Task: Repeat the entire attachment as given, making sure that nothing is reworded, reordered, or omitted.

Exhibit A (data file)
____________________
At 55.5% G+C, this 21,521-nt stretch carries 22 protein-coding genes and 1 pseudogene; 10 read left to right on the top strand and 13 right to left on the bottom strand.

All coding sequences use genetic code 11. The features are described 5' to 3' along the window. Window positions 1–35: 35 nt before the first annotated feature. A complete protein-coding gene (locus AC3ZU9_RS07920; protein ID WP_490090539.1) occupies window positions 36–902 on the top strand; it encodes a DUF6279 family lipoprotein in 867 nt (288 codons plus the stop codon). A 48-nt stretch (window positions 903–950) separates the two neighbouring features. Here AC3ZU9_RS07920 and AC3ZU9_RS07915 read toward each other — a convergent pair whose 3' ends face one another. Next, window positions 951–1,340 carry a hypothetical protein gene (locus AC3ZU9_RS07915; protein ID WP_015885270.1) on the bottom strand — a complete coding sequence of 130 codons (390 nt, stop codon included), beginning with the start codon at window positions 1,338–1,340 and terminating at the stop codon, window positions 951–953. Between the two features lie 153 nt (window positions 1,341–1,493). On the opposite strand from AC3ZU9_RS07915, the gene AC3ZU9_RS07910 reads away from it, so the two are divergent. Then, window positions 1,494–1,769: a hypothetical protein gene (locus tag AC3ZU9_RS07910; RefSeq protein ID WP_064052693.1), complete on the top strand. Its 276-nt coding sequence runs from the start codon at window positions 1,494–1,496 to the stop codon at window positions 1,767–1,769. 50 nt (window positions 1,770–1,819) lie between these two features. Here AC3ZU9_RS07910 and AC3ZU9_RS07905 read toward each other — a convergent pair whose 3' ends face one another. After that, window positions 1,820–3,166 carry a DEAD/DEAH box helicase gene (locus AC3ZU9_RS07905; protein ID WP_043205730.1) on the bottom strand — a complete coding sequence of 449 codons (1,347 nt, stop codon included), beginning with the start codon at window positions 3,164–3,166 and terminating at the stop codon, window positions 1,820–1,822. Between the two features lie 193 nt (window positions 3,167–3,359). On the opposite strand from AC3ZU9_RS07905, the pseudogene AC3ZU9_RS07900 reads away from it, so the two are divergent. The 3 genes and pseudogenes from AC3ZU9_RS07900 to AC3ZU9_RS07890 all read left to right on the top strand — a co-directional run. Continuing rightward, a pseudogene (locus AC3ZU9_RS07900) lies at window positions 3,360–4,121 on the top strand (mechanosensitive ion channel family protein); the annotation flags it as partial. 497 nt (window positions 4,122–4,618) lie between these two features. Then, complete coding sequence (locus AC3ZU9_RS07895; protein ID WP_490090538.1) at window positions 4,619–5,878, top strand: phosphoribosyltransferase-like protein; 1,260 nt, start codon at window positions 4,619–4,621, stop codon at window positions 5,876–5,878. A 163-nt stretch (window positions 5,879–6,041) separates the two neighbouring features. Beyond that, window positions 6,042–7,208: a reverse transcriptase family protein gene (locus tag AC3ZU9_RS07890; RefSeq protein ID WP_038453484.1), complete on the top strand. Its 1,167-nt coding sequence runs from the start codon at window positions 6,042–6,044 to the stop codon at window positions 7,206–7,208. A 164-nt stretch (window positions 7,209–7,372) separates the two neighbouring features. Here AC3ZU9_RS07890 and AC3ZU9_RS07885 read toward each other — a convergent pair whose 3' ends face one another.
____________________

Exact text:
At 55.5% G+C, this 21,521-nt stretch carries 22 protein-coding genes and 1 pseudogene; 10 read left to right on the top strand and 13 right to left on the bottom strand.

All coding sequences use genetic code 11. The features are described 5' to 3' along the window. Window positions 1–35: 35 nt before the first annotated feature. A complete protein-coding gene (locus AC3ZU9_RS07920; protein ID WP_490090539.1) occupies window positions 36–902 on the top strand; it encodes a DUF6279 family lipoprotein in 867 nt (288 codons plus the stop codon). A 48-nt stretch (window positions 903–950) separates the two neighbouring features. Here AC3ZU9_RS07920 and AC3ZU9_RS07915 read toward each other — a convergent pair whose 3' ends face one another. Next, window positions 951–1,340 carry a hypothetical protein gene (locus AC3ZU9_RS07915; protein ID WP_015885270.1) on the bottom strand — a complete coding sequence of 130 codons (390 nt, stop codon included), beginning with the start codon at window positions 1,338–1,340 and terminating at the stop codon, window positions 951–953. Between the two features lie 153 nt (window positions 1,341–1,493). On the opposite strand from AC3ZU9_RS07915, the gene AC3ZU9_RS07910 reads away from it, so the two are divergent. Then, window positions 1,494–1,769: a hypothetical protein gene (locus tag AC3ZU9_RS07910; RefSeq protein ID WP_064052693.1), complete on the top strand. Its 276-nt coding sequence runs from the start codon at window positions 1,494–1,496 to the stop codon at window positions 1,767–1,769. 50 nt (window positions 1,770–1,819) lie between these two features. Here AC3ZU9_RS07910 and AC3ZU9_RS07905 read toward each other — a convergent pair whose 3' ends face one another. After that, window positions 1,820–3,166 carry a DEAD/DEAH box helicase gene (locus AC3ZU9_RS07905; protein ID WP_043205730.1) on the bottom strand — a complete coding sequence of 449 codons (1,347 nt, stop codon included), beginning with the start codon at window positions 3,164–3,166 and terminating at the stop codon, window positions 1,820–1,822. Between the two features lie 193 nt (window positions 3,167–3,359). On the opposite strand from AC3ZU9_RS07905, the pseudogene AC3ZU9_RS07900 reads away from it, so the two are divergent. The 3 genes and pseudogenes from AC3ZU9_RS07900 to AC3ZU9_RS07890 all read left to right on the top strand — a co-directional run. Continuing rightward, a pseudogene (locus AC3ZU9_RS07900) lies at window positions 3,360–4,121 on the top strand (mechanosensitive ion channel family protein); the annotation flags it as partial. 497 nt (window positions 4,122–4,618) lie between these two features. Then, complete coding sequence (locus AC3ZU9_RS07895; protein ID WP_490090538.1) at window positions 4,619–5,878, top strand: phosphoribosyltransferase-like protein; 1,260 nt, start codon at window positions 4,619–4,621, stop codon at window positions 5,876–5,878. A 163-nt stretch (window positions 5,879–6,041) separates the two neighbouring features. Beyond that, window positions 6,042–7,208: a reverse transcriptase family protein gene (locus tag AC3ZU9_RS07890; RefSeq protein ID WP_038453484.1), complete on the top strand. Its 1,167-nt coding sequence runs from the start codon at window positions 6,042–6,044 to the stop codon at window positions 7,206–7,208. A 164-nt stretch (window positions 7,209–7,372) separates the two neighbouring features. Here AC3ZU9_RS07890 and AC3ZU9_RS07885 read toward each other — a convergent pair whose 3' ends face one another.